WHO BENEFITS FROM INFLATION TARGETING?
October 3, 2007
Many nations are warming to the idea of inflation targeting. By looking carefully at a broad sample of industrial and emerging-economy inflation-targeting countries over time, and comparing them with a control group of industrial non-targeters, it can be concluded that while a target does indeed improve economic performance, its effects vary dramatically depending on the type of economy that attempts it, according to Frederic Mishkin and Klaus Schmidt-Hebbel, the authors of a National Bureau of Economic Research Working Paper.
According to the authors:
- Overall, targeters trimmed their inflation rates from an average 12.6 percent before they adopted the practice to 4.4 percent after they did:
- Emerging economies saw the biggest drop -- to 6 percent after they began targeting inflation.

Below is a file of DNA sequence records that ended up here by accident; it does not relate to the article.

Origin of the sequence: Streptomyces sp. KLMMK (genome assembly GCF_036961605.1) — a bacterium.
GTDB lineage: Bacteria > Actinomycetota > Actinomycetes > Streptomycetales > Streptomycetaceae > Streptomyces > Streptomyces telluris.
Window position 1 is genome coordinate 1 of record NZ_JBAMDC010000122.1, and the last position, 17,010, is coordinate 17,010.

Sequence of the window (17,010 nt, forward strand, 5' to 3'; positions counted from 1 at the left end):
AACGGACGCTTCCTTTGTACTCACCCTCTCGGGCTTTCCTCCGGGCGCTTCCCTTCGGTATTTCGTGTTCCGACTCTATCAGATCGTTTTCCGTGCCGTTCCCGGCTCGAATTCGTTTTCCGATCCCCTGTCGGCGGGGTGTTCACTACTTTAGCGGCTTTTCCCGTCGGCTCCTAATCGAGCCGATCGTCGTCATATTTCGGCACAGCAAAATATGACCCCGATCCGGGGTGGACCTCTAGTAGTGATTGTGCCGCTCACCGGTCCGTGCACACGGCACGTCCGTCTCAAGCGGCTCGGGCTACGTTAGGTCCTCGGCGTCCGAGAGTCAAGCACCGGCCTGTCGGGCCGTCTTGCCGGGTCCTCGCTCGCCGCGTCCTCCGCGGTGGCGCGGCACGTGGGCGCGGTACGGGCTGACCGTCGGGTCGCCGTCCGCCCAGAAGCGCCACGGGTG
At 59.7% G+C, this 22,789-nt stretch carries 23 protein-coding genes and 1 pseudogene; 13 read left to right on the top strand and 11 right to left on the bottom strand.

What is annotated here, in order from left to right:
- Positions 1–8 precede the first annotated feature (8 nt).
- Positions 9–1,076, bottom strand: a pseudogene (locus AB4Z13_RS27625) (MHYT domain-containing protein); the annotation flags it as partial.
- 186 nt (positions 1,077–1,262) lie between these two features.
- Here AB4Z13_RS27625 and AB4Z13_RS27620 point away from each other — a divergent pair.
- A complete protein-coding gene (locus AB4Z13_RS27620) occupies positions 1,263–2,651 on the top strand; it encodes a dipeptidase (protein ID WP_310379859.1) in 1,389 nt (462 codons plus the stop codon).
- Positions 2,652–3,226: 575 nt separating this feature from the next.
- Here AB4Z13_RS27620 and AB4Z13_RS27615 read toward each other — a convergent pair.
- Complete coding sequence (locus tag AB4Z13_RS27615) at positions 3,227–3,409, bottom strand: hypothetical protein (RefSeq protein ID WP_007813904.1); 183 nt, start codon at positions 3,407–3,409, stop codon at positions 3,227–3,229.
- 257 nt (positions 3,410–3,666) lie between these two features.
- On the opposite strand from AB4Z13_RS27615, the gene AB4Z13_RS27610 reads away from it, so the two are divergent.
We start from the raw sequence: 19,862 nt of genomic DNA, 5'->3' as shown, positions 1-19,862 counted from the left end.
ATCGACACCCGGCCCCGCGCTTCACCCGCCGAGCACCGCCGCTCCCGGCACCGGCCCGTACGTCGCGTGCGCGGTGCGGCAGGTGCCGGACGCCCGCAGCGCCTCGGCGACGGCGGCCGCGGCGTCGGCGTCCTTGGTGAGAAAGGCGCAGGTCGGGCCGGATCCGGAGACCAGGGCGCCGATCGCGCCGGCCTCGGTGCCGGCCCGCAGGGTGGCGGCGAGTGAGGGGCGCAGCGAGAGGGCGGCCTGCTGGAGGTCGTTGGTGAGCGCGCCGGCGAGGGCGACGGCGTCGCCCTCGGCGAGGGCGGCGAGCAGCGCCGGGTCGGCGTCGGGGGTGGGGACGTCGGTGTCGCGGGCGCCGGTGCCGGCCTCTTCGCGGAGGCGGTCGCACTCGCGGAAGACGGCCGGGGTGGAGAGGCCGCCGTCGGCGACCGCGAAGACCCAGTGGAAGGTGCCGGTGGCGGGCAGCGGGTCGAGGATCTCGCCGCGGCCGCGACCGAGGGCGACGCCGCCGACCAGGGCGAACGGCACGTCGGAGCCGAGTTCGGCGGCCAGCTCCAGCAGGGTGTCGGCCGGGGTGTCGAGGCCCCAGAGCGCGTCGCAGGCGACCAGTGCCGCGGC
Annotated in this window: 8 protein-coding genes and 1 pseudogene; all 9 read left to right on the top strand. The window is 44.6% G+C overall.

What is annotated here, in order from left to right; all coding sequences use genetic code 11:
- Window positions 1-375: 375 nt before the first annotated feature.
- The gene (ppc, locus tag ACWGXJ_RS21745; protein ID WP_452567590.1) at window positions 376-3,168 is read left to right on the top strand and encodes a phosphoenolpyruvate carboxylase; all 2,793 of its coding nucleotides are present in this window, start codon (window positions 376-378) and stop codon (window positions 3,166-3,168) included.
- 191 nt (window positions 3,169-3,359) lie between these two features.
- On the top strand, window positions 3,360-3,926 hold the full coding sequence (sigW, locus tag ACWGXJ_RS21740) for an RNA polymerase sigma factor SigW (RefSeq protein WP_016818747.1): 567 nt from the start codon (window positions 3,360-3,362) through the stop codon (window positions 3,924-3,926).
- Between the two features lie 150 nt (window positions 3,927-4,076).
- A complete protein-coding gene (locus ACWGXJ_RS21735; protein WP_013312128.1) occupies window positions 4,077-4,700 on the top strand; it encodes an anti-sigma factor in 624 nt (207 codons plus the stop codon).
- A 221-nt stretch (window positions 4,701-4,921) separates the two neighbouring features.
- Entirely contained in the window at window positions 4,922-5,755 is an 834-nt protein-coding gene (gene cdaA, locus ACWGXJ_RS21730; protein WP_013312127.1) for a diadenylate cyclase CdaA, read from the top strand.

- Developed industrial targeters saw a smaller decline but achieved a much lower rate of inflation -- an average 2.2 percent.
- That impressive rate was bested, however, by developed non-targeters, who have averaged 2.1 percent since 1997.
Targeting nations, especially emerging governments that have achieved their inflation target, see the biggest improvement, according to the authors. Targeting can also help emerging nations go against the flow when inflation is raging worldwide.
The benefits of inflation targeting for non-targeting countries with low inflation and efficient economies are less obvious. The lack of a target does reduce transparency and raises uncertainty. Over the long term, the lack of a target also could reduce the credibility of a central bank if it's not seen as being held accountable to a standard. While it is wrong to say that inflation targeting always helps, the authors conclude, it doesn't seem to hurt in too many cases and may help to stabilize inflationary expectations in an uncertain future.
Source: Laurent Belsie, "Who Benefits from Inflation Targeting," NBER Digest, October 2007; based on: Frederic Mishkin and Klaus Schmidt-Hebbel, "Does Inflation Targeting Make A Difference?" NBER Working Paper No. 12876, January 2007.
For Working Paper:
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